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Non-Traditional Bike Types and Severe Injury Accidents

Aug 23rd, 2021

Earlier this month, police were on the hunt for a driver who fled the scene after hitting and killing a San Jose man. The victim had been riding an electric unicycle—a motorized one-wheeled device—and he had taken a fall just before being hit by the driver.

Bicyclists are naturally at increased risk for injury accidents, especially when riding on the roads. However, non-traditional or alternative bikes often increase the risk even more. May is National Bike Month—appropriately so because the warmer weather prompts more of us to venture onto the roads with our bikes. It’s an important season not just for promoting bicycle use but also for bringing greater awareness to bicycle safety. Let’s explore a few common non-traditional bikes and the risks they can incur.

Off-Road Bikes

Mountain bikes and BMX bikes are designed for off-road riding. When they are ridden on pavement, the risk for accidents increases largely because the specially treaded tires are not equipped for optimal road traction.

“Penny-Farthing” Bikes (Ordinary)

The “ordinary,” also known as a “penny-farthing,” first emerged in the 1800s and is the original bicycle. There’s a large wheel in front and a small wheel in back, and the rider sits over the large wheel where the pedals are also directly attached. Penny-farthing bikes present a higher risk for injury accidents because the rider is elevated and can’t reach the ground easily if he/she loses balance.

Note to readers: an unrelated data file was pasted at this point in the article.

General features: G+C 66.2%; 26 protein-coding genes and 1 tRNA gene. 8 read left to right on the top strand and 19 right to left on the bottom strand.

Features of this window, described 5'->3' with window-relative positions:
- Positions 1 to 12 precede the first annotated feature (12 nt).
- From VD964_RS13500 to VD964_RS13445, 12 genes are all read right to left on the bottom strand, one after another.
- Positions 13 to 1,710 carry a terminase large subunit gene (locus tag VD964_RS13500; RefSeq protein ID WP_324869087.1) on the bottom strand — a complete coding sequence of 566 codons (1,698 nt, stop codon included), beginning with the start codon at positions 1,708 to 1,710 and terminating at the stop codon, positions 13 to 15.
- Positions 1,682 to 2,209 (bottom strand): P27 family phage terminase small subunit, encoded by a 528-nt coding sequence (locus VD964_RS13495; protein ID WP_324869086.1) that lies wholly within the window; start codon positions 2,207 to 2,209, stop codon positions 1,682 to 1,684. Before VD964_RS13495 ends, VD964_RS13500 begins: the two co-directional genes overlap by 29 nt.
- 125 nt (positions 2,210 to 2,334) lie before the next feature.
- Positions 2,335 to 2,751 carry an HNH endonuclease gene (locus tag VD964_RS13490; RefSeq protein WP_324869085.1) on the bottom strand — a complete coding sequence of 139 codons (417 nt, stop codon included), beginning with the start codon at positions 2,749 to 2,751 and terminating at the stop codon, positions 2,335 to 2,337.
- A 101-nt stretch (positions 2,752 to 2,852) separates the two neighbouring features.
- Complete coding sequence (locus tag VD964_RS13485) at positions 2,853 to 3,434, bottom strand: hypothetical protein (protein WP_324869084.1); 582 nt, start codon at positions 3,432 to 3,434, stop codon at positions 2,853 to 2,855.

Recumbent Bikes

A recumbent bike refers to any of several bicycle designs where the rider is low to the ground and essentially reclines while riding, pedaling from a practically horizontal position rather than a vertical one. Recumbent enthusiasts really enjoy their bikes, but they can present a higher risk on the roads because they are unexpected in appearance and their low profile makes it more difficult for drivers to see them.


Bicycles outfitted with battery powered-motors (commonly called “e-bikes”) allow riders to travel faster than they can pedal. E-bikes are especially common in larger cities where they are commonly used for deliveries. Unfortunately, the risk for severe injury is also higher with these bikes for two reasons. First, their smaller frames aren’t designed for faster speeds, so they offer less protection for the rider even than a motorcycle. Second, they tend to move faster than drivers expect them to, so drivers don’t always see them until it’s too late.

Unicycles/Electric Unicycles

Pedaled unicycles have been around for ages, and we’re typically accustomed to seeing them ridden by clowns or trick riders in shows. However, some unicyclists commute with them on the roads, and while they’re a good form of exercise, the increased need for balance and skill also makes them more prone to injury accidents. Electric unicycles, a more recent invention, can be even riskier due to increased speeds.

Even if you’re riding a non-traditional bike, other drivers on the road still must exercise a reasonable “duty of care” to make room for you, and a negligent driver is still legally liable to compensate you if you’re injured in an accident. That being said, proving that a driver was negligent can be trickier with non-traditional bikes because of the unexpected variables. If you’ve been injured in a cycling accident, our experienced personal injury attorneys have the skill and experience to help you recover what you deserve. Give us a call for a free consultation.